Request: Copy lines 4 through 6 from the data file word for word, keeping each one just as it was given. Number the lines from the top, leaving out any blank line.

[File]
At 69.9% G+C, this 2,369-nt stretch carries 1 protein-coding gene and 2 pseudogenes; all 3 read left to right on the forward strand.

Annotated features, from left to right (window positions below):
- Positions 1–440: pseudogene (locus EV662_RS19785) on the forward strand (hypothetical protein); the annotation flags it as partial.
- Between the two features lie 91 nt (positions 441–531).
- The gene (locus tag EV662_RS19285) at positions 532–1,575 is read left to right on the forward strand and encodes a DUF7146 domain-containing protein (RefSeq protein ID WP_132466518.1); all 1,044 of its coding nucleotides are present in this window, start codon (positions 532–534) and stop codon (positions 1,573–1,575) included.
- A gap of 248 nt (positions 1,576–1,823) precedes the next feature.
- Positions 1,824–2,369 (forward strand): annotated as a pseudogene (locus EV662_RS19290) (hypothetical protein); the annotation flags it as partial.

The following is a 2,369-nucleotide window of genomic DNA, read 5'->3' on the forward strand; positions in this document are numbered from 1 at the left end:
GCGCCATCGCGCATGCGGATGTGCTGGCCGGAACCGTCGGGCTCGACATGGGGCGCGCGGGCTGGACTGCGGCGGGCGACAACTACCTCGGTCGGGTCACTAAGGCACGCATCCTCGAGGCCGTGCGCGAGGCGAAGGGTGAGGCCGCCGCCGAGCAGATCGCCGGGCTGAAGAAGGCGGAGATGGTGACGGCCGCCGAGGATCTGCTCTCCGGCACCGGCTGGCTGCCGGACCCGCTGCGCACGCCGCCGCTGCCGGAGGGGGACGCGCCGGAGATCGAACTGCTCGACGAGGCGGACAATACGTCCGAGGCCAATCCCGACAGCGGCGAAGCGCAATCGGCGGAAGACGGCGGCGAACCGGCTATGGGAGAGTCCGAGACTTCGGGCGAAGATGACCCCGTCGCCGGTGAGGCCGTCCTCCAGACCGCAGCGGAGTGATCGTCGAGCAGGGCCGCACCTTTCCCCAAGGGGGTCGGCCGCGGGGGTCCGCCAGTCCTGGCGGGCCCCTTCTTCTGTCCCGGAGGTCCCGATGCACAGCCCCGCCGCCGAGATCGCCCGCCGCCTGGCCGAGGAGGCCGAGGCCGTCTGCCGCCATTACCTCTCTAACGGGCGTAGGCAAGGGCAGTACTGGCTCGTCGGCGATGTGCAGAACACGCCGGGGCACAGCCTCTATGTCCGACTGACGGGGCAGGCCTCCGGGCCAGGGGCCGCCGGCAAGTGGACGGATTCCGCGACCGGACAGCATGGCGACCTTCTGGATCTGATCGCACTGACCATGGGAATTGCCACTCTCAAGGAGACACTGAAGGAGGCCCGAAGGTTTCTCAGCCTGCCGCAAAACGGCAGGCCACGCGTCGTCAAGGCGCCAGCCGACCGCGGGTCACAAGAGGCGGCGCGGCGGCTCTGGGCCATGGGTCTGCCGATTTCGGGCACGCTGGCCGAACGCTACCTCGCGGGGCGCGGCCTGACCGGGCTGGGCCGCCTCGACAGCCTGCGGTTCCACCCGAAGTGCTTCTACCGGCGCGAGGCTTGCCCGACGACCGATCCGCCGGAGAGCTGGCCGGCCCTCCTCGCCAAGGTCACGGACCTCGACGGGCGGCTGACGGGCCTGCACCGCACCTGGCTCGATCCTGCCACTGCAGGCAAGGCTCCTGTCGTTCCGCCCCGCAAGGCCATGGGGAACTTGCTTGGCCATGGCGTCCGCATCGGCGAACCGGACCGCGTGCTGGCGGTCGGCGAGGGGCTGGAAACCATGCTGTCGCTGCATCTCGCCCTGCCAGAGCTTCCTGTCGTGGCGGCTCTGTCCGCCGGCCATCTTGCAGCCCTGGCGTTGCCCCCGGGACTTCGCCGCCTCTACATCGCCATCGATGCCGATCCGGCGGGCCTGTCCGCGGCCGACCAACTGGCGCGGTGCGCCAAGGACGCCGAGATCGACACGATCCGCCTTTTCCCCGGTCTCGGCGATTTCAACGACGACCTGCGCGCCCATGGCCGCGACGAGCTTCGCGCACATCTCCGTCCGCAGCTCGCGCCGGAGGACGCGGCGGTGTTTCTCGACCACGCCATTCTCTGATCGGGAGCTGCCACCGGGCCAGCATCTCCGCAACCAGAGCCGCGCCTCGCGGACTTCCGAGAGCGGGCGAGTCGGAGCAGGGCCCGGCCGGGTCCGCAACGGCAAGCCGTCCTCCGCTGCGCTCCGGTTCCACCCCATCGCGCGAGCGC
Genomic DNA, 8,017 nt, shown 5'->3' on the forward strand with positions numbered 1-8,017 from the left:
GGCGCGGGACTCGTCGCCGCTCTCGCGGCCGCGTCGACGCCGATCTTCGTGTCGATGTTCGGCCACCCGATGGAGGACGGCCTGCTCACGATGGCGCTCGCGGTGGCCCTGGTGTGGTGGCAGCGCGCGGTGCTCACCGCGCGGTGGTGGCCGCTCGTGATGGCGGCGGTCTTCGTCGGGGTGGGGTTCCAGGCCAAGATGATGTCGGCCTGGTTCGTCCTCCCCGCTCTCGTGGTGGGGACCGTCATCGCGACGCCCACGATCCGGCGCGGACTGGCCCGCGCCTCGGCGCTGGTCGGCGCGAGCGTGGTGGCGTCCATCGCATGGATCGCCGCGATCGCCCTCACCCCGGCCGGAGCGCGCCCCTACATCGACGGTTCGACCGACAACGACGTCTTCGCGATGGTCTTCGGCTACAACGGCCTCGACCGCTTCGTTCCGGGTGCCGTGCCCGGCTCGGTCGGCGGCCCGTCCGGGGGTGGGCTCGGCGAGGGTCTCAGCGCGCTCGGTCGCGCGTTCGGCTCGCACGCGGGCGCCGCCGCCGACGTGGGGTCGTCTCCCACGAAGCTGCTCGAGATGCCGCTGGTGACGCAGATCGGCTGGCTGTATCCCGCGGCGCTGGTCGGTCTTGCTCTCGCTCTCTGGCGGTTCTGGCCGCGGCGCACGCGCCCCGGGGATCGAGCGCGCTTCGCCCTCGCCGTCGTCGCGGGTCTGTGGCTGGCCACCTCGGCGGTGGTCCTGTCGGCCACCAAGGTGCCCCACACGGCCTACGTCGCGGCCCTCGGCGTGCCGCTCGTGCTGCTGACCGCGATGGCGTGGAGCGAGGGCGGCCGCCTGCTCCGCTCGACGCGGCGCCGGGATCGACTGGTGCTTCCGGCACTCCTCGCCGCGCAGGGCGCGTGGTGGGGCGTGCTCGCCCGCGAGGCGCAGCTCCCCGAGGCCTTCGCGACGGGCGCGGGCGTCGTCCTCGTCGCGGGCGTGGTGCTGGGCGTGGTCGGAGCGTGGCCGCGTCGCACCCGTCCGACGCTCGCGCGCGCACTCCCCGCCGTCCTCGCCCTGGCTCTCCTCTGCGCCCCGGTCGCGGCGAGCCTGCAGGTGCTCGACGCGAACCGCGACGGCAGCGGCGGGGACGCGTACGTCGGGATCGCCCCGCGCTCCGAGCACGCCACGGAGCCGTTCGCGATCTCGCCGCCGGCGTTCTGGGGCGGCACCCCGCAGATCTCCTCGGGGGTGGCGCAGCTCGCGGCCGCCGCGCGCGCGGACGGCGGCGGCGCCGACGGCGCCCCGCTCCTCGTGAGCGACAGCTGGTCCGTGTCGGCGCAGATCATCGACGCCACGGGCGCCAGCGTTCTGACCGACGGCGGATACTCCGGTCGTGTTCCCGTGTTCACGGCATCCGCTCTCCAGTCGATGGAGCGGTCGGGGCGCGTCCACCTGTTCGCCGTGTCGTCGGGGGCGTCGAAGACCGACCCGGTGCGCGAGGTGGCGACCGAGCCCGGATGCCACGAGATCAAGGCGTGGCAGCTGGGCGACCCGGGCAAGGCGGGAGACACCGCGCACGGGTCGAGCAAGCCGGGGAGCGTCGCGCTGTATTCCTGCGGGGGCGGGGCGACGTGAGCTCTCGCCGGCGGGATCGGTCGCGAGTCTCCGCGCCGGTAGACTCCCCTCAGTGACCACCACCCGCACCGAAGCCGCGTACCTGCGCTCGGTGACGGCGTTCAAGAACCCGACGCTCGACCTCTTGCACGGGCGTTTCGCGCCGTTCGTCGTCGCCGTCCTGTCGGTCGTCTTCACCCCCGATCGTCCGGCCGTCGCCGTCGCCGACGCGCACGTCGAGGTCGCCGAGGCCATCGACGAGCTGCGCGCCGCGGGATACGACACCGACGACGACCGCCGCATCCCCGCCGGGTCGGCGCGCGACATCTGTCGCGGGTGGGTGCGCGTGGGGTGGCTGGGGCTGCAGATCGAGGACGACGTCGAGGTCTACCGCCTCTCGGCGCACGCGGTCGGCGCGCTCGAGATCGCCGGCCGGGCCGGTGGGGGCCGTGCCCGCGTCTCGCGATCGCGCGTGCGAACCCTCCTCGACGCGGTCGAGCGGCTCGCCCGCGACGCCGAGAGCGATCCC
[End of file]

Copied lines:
- Between the two features lie 91 nt (positions 441–531).
- The gene (locus tag EV662_RS19285) at positions 532–1,575 is read left to right on the forward strand and encodes a DUF7146 domain-containing protein (RefSeq protein ID WP_132466518.1); all 1,044 of its coding nucleotides are present in this window, start codon (positions 532–534) and stop codon (positions 1,573–1,575) included.
- A gap of 248 nt (positions 1,576–1,823) precedes the next feature.